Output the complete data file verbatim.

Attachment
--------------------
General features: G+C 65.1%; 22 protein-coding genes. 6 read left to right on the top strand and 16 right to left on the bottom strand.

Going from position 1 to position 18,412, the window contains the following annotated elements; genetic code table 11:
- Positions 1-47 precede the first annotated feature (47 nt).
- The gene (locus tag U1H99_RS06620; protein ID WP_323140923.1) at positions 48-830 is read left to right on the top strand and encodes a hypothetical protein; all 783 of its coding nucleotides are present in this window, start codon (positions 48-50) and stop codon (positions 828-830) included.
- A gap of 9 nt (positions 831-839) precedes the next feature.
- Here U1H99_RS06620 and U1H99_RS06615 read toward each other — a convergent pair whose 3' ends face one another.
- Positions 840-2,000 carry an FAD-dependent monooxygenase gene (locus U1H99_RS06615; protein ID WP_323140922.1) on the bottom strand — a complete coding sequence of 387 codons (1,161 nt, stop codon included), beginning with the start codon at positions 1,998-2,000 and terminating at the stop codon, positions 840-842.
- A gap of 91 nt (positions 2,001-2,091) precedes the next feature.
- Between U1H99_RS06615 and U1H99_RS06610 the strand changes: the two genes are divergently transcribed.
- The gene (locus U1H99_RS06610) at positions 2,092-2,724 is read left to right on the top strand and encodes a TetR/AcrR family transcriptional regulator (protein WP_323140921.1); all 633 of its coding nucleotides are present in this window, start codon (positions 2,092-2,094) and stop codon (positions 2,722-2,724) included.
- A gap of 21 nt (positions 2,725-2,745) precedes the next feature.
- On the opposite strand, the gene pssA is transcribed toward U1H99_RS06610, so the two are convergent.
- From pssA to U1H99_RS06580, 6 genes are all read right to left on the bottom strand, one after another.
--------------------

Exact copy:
General features: G+C 65.1%; 22 protein-coding genes. 6 read left to right on the top strand and 16 right to left on the bottom strand.

Going from position 1 to position 18,412, the window contains the following annotated elements; genetic code table 11:
- Positions 1-47 precede the first annotated feature (47 nt).
- The gene (locus tag U1H99_RS06620; protein ID WP_323140923.1) at positions 48-830 is read left to right on the top strand and encodes a hypothetical protein; all 783 of its coding nucleotides are present in this window, start codon (positions 48-50) and stop codon (positions 828-830) included.
- A gap of 9 nt (positions 831-839) precedes the next feature.
- Here U1H99_RS06620 and U1H99_RS06615 read toward each other — a convergent pair whose 3' ends face one another.
- Positions 840-2,000 carry an FAD-dependent monooxygenase gene (locus U1H99_RS06615; protein ID WP_323140922.1) on the bottom strand — a complete coding sequence of 387 codons (1,161 nt, stop codon included), beginning with the start codon at positions 1,998-2,000 and terminating at the stop codon, positions 840-842.
- A gap of 91 nt (positions 2,001-2,091) precedes the next feature.
- Between U1H99_RS06615 and U1H99_RS06610 the strand changes: the two genes are divergently transcribed.
- The gene (locus U1H99_RS06610) at positions 2,092-2,724 is read left to right on the top strand and encodes a TetR/AcrR family transcriptional regulator (protein WP_323140921.1); all 633 of its coding nucleotides are present in this window, start codon (positions 2,092-2,094) and stop codon (positions 2,722-2,724) included.
- A gap of 21 nt (positions 2,725-2,745) precedes the next feature.
- On the opposite strand, the gene pssA is transcribed toward U1H99_RS06610, so the two are convergent.
- From pssA to U1H99_RS06580, 6 genes are all read right to left on the bottom strand, one after another.